The Sierra Leone Experience: The Role of Women in the Consolidation of Our Peace
Presented by Barbara Thaimu-Bangura
Mr. President, Excellencies, ladies, gentlemen.
My name is Barbara Bangura and I coordinate an NGO in Sierra Leone that works to build the capacity of marginalized women in society to ensure self reliance through peace and development.
I would like to thank you for inviting me here today to discuss how we can advance, together, the implementation of Security Council Resolution 1325, particularly in post-conflict countries such as Sierra Leone which are striving for sustainable peace. What have we achieved? We have come some way since the cessation of hostilities in Sierra Leone but despite these successes, somewhere along the line, our voices have been lost. For example:
Women's groups actively participated in setting up the Truth & Reconciliation Commission (TRC). The TRC was hijacked, leaving women behind. Although women were accorded some attention the government has conspicuously failed to effect some of the recommendations of the Commission particularly on reparations; We are now questioning the so called success of the TRC. As part of Security Sector Reforms, the Family Support Unit has been set within the Police to address domestic violence within the family. More needs to be done to expand the facility to communities through out the entire country. An increase in women’s participation in the democratisation process with more women in parliament and local councils. But women are still under represented because they do not have the necessary resources to participate fully in decision making. A Bill was passed allowing for the setting up of The Special Court which faces many challenges not least the identification and prosecution of gender based crimes within its mandate. Women victims still face their violators as the mandate of the Special Court only allows for the prosecution of those bearing the greatest responsibility for crimes committed during the war. There continues to be many challenges to the implementation of SCR 1325 and the participation of women in the consolidation of peace including:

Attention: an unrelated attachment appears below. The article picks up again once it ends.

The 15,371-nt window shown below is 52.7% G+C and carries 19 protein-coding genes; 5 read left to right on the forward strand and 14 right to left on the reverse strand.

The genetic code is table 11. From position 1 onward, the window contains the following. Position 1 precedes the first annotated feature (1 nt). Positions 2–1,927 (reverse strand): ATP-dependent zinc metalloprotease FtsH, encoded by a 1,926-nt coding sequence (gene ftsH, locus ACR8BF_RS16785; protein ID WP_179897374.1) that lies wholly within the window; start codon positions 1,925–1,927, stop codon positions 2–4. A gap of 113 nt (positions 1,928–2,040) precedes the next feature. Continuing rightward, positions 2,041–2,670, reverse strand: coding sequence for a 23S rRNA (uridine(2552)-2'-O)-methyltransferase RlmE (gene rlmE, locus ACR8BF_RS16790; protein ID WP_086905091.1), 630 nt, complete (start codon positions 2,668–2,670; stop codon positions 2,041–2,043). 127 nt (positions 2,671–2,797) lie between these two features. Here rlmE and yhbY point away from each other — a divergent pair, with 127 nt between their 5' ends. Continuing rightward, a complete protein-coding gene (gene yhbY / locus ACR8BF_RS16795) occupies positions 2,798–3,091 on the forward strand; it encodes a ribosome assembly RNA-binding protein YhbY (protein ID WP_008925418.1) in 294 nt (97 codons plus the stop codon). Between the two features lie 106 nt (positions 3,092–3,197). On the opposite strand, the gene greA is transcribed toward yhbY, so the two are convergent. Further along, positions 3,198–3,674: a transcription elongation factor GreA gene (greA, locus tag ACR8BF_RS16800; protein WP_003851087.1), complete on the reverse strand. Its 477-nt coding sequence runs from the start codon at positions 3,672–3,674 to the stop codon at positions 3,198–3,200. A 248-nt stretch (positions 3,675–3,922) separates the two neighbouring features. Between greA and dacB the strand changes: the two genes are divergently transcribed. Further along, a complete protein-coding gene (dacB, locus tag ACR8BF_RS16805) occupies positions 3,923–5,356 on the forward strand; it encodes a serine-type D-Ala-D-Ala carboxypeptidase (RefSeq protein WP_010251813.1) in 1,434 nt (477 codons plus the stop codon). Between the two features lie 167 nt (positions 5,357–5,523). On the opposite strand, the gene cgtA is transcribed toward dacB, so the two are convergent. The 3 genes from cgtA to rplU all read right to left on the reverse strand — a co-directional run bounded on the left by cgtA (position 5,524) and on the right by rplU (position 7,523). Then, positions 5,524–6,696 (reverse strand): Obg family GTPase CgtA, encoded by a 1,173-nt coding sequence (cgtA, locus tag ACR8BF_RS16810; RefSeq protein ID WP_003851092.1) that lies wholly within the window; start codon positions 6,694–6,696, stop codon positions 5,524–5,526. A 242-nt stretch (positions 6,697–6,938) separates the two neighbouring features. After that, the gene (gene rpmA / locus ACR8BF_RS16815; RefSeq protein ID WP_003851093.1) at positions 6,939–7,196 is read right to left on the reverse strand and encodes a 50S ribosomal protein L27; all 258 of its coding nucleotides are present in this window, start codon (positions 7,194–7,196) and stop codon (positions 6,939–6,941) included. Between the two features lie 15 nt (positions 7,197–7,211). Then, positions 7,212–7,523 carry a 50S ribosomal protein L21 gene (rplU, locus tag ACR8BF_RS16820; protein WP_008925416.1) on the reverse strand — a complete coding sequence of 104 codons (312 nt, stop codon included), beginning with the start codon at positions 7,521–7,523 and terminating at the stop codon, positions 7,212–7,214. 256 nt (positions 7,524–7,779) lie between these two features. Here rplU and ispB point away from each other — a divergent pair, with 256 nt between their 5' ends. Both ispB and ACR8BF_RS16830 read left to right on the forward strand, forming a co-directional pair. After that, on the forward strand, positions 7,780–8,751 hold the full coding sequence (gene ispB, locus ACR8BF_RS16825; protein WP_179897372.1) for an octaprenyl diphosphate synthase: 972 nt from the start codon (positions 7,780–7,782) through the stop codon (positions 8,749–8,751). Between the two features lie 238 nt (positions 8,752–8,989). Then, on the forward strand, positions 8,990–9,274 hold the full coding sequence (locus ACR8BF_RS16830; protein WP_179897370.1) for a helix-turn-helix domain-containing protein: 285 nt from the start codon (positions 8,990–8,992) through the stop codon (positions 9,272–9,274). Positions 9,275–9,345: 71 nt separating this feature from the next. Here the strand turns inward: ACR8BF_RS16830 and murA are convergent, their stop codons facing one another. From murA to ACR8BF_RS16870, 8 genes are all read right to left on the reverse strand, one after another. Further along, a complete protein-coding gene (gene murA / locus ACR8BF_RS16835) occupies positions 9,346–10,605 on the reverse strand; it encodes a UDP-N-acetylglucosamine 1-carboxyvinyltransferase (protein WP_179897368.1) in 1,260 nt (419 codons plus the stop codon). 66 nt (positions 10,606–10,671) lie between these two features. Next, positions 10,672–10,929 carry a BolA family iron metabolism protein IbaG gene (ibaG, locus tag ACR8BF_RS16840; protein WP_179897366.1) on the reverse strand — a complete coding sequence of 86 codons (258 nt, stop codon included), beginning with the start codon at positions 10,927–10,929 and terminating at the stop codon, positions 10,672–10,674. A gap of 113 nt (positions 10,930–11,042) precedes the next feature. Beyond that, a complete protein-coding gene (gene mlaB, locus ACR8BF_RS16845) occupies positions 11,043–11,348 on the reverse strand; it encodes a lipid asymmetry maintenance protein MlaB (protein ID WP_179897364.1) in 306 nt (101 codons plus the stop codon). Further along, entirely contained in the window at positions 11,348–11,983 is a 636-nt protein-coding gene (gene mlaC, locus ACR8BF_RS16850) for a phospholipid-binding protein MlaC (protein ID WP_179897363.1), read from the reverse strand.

There are many issues at stake in the consolidation of peace but from the perspective and experience of women in Sierra Leone there are several key issues that remain - which the Security Council and the United Nations can play a vital role in working with us to address.